Review: The Assassination of Gianni Versace

12 May 2018

By Jack Mitchell

A story about the death of an icon, Gianni Versace’s assassination remains very much within living memory. His distinctive brand lives on today, and the circumstances around his death have once again been brought to life in Ryan Murphy’s adaptation: American Crime Story: The Assassination of Gianni Versace (ASGV). It has already  been broadcast on BBC, but is it worth watching on iPlayer?

Plot Summary

It begins on the morning of the fashion mogul’s death, as Gianni Versace wakes up in his mansion on Miami beachfront. Scenes of his lavish life are contrasted with those of his murderer, Andrew Cunnanan, who sits by the shore and picks a copy of The Man who was Vogue from his bag, followed by a gun. His instability and isolation become clear when he enters the sea and screams, the sound silenced by the ocean. He murders Versace on the front steps to his mansion. The story then delves into Cunnanan’s past, uncovering his relationships, work in male escorting and childhood, all of which paint a picture that makes sense of the of the sociopath we’re presented with.

Assassination of Gianni Versace vs. OJ Simpson

The People vs. OJ Simpson (PVOJ) covers the infamously drawn out, high-profile murder case of Nicole Brown Simpson; taking place after the death of the famous baseball player’s ex-wife. On there other hand, ASGV is a non-linear timeline of events mostly taking place before Versace’s murder. The plot pinpoints Cunnanan’s various encounters with society’s elite, past murders and life as a homosexual in an intolerant 1990’s America. Both manage to make a bold statement concerning something “bigger and deeper and more disturbing about America” beyond the confines of plot. PVOJ explores racism and prejudice within the LAPD. In ASGV, Jeffrey Trail’s experience of the American military’s “don’t ask don’t tell” policy critiques America’s attitudes towards LGBT citizens, resulting in many being marginalised. Cunnanan’s character rebukes this by committing acts of crime with the intention of being known. He watches with great satisfaction at reports of his crimes on TV.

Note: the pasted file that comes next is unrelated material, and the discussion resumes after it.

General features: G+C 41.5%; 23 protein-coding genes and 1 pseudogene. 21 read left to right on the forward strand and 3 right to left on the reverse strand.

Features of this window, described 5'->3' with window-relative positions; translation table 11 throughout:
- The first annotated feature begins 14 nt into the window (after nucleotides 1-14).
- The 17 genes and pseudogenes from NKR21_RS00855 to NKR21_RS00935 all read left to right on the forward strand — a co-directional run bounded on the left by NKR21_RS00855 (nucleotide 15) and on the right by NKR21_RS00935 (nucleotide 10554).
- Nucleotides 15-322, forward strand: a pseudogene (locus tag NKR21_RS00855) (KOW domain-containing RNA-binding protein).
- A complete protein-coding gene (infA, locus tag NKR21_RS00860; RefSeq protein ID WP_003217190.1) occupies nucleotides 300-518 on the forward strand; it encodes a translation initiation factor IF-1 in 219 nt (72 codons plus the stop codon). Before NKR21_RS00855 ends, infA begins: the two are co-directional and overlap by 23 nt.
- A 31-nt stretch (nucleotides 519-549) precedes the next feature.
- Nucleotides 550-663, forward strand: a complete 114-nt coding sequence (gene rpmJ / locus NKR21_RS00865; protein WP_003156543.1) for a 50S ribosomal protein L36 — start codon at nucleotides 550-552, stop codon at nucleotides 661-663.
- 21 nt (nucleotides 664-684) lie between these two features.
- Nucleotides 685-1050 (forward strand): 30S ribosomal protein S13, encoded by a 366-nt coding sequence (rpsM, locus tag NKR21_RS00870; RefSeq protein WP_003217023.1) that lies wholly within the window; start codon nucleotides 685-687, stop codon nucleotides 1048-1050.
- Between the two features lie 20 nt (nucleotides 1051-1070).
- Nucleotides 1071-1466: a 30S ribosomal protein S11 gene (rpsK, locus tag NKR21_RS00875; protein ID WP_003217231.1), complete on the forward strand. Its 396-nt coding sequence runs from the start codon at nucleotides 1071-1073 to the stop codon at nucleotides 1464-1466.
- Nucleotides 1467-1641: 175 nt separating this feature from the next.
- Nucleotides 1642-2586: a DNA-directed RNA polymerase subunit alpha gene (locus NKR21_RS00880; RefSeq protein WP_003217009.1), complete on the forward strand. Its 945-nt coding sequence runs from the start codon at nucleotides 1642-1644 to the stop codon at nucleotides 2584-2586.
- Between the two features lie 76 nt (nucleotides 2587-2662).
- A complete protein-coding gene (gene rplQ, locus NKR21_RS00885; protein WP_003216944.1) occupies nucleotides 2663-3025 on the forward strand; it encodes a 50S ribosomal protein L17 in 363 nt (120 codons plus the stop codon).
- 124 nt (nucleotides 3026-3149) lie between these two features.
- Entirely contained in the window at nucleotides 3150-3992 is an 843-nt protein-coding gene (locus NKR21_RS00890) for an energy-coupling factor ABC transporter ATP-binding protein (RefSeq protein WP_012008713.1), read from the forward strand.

Five actors stand looking at the judge in courthouse.
A courthouse scene from the The People vs. OJ Simpson.


ASGV  is based on a book called Vulgar Favours, and has been criticised for embellishing the true course of events. This, of course, is a natural result of transcribing the story from paper, so we shouldn’t judge it too harshly on these particular grounds. On the other hand, Penelope Cruz’s depiction of Donatella Versace left something to be desired. When she interacts with Versace’s lover Antonio D’Amico (played by Ricky Martin), it feels unconvincing; her Italian accent was more believable in the appalling Zoolander 2 movie. At one point it’s also suggested that Cunnanan was molested by his father, but there’s nothing to follow it up.

Penelope Cruz stands with Darren Criss, Ricky Martin and Edgar Ramirez all with serious expressions.
Clockwise from left: Penenlope Cruz, Darren Criss, Ricky Martin and Edgar Ramirez.

On the other hand, Versace’s decadent empire faces numerous threats, like the public’s response to his homosexuality, and this foreshadows Cunnanan’s underlying hatred; one of it’s best achievements. It all adds to the struggle, bloodshed and heartache surrounding the murder spree. Cunnanan, played by Darren Criss, is essentially the person whom it’s all about. The deceit and lies that embody his life, from lying to his mother about his success, to convincing his ex-lover he’s an accessory to the murder he committed, are played out spectacularly.

With a few tweaks here and there, ASGV could have reached greater heights. Like PVOJ, it’s rather gimcrack in places, but manages to capture the crime to make sense of it.

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